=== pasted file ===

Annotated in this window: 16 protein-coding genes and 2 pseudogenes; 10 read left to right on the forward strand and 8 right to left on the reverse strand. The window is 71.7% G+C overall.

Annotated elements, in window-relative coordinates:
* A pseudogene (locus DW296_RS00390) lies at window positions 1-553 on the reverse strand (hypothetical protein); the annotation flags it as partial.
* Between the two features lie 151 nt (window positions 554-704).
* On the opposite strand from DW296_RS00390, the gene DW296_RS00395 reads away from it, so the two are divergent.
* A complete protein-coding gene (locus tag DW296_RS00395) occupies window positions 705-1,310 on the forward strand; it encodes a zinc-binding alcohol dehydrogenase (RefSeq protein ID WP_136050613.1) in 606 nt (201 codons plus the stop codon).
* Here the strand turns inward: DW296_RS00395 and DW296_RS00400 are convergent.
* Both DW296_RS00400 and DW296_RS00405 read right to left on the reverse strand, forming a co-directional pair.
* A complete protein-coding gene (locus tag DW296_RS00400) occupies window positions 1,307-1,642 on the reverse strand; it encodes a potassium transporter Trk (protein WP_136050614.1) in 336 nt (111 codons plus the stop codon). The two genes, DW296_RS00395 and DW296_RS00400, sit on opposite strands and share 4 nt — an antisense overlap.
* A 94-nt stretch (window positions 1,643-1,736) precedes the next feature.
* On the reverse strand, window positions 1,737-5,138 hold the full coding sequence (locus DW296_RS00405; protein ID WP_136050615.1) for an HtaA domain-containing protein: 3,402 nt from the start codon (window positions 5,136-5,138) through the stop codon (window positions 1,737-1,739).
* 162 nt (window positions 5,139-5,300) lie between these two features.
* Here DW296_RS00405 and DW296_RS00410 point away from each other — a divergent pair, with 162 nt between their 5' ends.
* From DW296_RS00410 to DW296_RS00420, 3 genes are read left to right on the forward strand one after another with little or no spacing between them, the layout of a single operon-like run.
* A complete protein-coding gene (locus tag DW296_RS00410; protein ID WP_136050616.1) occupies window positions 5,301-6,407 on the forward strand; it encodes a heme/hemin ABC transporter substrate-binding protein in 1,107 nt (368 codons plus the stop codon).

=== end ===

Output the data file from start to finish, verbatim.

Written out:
Annotated in this window: 16 protein-coding genes and 2 pseudogenes; 10 read left to right on the forward strand and 8 right to left on the reverse strand. The window is 71.7% G+C overall.

Annotated elements, in window-relative coordinates:
* A pseudogene (locus DW296_RS00390) lies at window positions 1-553 on the reverse strand (hypothetical protein); the annotation flags it as partial.
* Between the two features lie 151 nt (window positions 554-704).
* On the opposite strand from DW296_RS00390, the gene DW296_RS00395 reads away from it, so the two are divergent.
* A complete protein-coding gene (locus tag DW296_RS00395) occupies window positions 705-1,310 on the forward strand; it encodes a zinc-binding alcohol dehydrogenase (RefSeq protein ID WP_136050613.1) in 606 nt (201 codons plus the stop codon).
* Here the strand turns inward: DW296_RS00395 and DW296_RS00400 are convergent.
* Both DW296_RS00400 and DW296_RS00405 read right to left on the reverse strand, forming a co-directional pair.
* A complete protein-coding gene (locus tag DW296_RS00400) occupies window positions 1,307-1,642 on the reverse strand; it encodes a potassium transporter Trk (protein WP_136050614.1) in 336 nt (111 codons plus the stop codon). The two genes, DW296_RS00395 and DW296_RS00400, sit on opposite strands and share 4 nt — an antisense overlap.
* A 94-nt stretch (window positions 1,643-1,736) precedes the next feature.
* On the reverse strand, window positions 1,737-5,138 hold the full coding sequence (locus DW296_RS00405; protein ID WP_136050615.1) for an HtaA domain-containing protein: 3,402 nt from the start codon (window positions 5,136-5,138) through the stop codon (window positions 1,737-1,739).
* 162 nt (window positions 5,139-5,300) lie between these two features.
* Here DW296_RS00405 and DW296_RS00410 point away from each other — a divergent pair, with 162 nt between their 5' ends.
* From DW296_RS00410 to DW296_RS00420, 3 genes are read left to right on the forward strand one after another with little or no spacing between them, the layout of a single operon-like run.
* A complete protein-coding gene (locus tag DW296_RS00410; protein ID WP_136050616.1) occupies window positions 5,301-6,407 on the forward strand; it encodes a heme/hemin ABC transporter substrate-binding protein in 1,107 nt (368 codons plus the stop codon).